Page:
Except for those few families of plants (such as the legumes) that can “fix” their own nitrogen from atmospheric N (see below), all plant usable N comes from the soil “bank” of nutrients, organic matter, etc.  N can be added to that bank via fertiliser or via organic residues from plants of previous crops or pastures.  However, unless those plants are legumes, then they also derive their N from the soil N bank.  Legumes are able to take atmospheric N and “fix” it; ie convert it into a plant usable form via a unique and complex symbiotic relationship with Rhizobium bacteria contained in nodules on the plant roots.  Cereals, grasses and other major (non-legume) agricultural crop and forage species and families are not able to do this.  Some free-living soil microbes can also fix their own N, but this is a very minor contributor to the pool.  Therefore, the ultimate source of N in our agricultural systems is almost entirely either fertiliser N or N that derives from fixation by legumes.

  1. Crop N; how much is needed and what does it cost?

Every tonne of cereal grain with 10% protein contains about 16kg (units) of N, and when this is sold off farm, that N goes out with the grain.  The crop residue from that tonne of grain (straw, chaff etc.) contains around a further 15kg.  Therefore, an absolute minimum of 30kg of N is needed to grow every tonne of grain, and over half of that is then removed and lost from the system.  To replace this via fertiliser (some of which is inevitably lost in the process) will currently cost $50-$75 per tonne of grain; whereas if this N is supplied via legume pastures or forages, that $50-$75 can be added to real bottom line profit.  (Note; legume crops or forages that are harvested and removed do not add much N to the system, as most of the N fixed is taken off with the harvested product).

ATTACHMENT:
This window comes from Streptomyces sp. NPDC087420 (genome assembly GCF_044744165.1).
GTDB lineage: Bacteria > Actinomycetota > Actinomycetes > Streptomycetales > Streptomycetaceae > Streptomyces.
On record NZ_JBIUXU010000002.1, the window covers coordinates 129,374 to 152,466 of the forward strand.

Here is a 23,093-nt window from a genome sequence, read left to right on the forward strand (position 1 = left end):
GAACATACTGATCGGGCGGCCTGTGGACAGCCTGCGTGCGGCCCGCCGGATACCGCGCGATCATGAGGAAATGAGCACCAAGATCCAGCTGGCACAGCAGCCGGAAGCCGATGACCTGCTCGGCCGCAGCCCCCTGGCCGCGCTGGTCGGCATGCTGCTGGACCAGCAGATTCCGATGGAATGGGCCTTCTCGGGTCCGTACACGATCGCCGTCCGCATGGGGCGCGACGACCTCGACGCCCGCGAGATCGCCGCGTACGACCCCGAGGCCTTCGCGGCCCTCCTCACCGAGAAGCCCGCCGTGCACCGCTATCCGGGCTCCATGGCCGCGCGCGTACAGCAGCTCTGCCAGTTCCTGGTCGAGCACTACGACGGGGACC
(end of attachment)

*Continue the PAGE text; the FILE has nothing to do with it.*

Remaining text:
1. Soil N bank depletion; how far can I, or should I go?

Soil N bank reserves in cropping zones have generally declined dramatically over the last 20-25 years.  Prior to about 1985, even with fertiliser N being at a small fraction of the price it now is, addition of N fertiliser gave no consistent yield response and was generally uneconomic.  By contrast, the yield responses are now so profound that very few crops are grown without significant amounts of N fertiliser.  The typical application rate is enough to replace about half of export loss with grain; thus there is obviously still sufficient N in the soil bank to supply significant amounts of the crop needs, and there is likely to still be years, or even decades before soil N banks are completely exhausted.